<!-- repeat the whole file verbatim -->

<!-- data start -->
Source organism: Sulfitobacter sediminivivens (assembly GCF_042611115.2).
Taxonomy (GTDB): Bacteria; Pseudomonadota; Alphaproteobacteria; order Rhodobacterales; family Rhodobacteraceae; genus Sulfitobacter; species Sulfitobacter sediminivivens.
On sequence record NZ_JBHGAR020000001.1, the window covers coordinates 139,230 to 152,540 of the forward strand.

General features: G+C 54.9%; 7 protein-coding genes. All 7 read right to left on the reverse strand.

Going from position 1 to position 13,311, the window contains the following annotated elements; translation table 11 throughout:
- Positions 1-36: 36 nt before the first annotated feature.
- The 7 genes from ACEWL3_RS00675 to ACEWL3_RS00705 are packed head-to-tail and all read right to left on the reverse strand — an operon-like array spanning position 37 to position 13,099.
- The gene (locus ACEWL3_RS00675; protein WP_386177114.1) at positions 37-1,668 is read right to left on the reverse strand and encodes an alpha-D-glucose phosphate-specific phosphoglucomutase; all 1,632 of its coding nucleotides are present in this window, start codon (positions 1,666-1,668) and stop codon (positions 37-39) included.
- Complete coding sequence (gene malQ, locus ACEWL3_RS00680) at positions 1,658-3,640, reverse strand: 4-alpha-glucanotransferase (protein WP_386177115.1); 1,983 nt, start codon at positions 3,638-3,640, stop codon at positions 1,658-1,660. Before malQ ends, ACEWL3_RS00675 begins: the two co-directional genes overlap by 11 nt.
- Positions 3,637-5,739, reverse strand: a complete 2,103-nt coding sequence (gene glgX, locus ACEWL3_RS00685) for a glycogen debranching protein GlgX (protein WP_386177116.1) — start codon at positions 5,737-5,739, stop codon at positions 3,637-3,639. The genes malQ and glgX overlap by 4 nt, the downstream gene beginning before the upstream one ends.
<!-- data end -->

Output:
Source organism: Sulfitobacter sediminivivens (assembly GCF_042611115.2).
Taxonomy (GTDB): Bacteria; Pseudomonadota; Alphaproteobacteria; order Rhodobacterales; family Rhodobacteraceae; genus Sulfitobacter; species Sulfitobacter sediminivivens.
On sequence record NZ_JBHGAR020000001.1, the window covers coordinates 139,230 to 152,540 of the forward strand.

General features: G+C 54.9%; 7 protein-coding genes. All 7 read right to left on the reverse strand.

Going from position 1 to position 13,311, the window contains the following annotated elements; translation table 11 throughout:
- Positions 1-36: 36 nt before the first annotated feature.
- The 7 genes from ACEWL3_RS00675 to ACEWL3_RS00705 are packed head-to-tail and all read right to left on the reverse strand — an operon-like array spanning position 37 to position 13,099.
- The gene (locus ACEWL3_RS00675; protein WP_386177114.1) at positions 37-1,668 is read right to left on the reverse strand and encodes an alpha-D-glucose phosphate-specific phosphoglucomutase; all 1,632 of its coding nucleotides are present in this window, start codon (positions 1,666-1,668) and stop codon (positions 37-39) included.
- Complete coding sequence (gene malQ, locus ACEWL3_RS00680) at positions 1,658-3,640, reverse strand: 4-alpha-glucanotransferase (protein WP_386177115.1); 1,983 nt, start codon at positions 3,638-3,640, stop codon at positions 1,658-1,660. Before malQ ends, ACEWL3_RS00675 begins: the two co-directional genes overlap by 11 nt.
- Positions 3,637-5,739, reverse strand: a complete 2,103-nt coding sequence (gene glgX, locus ACEWL3_RS00685) for a glycogen debranching protein GlgX (protein WP_386177116.1) — start codon at positions 5,737-5,739, stop codon at positions 3,637-3,639. The genes malQ and glgX overlap by 4 nt, the downstream gene beginning before the upstream one ends.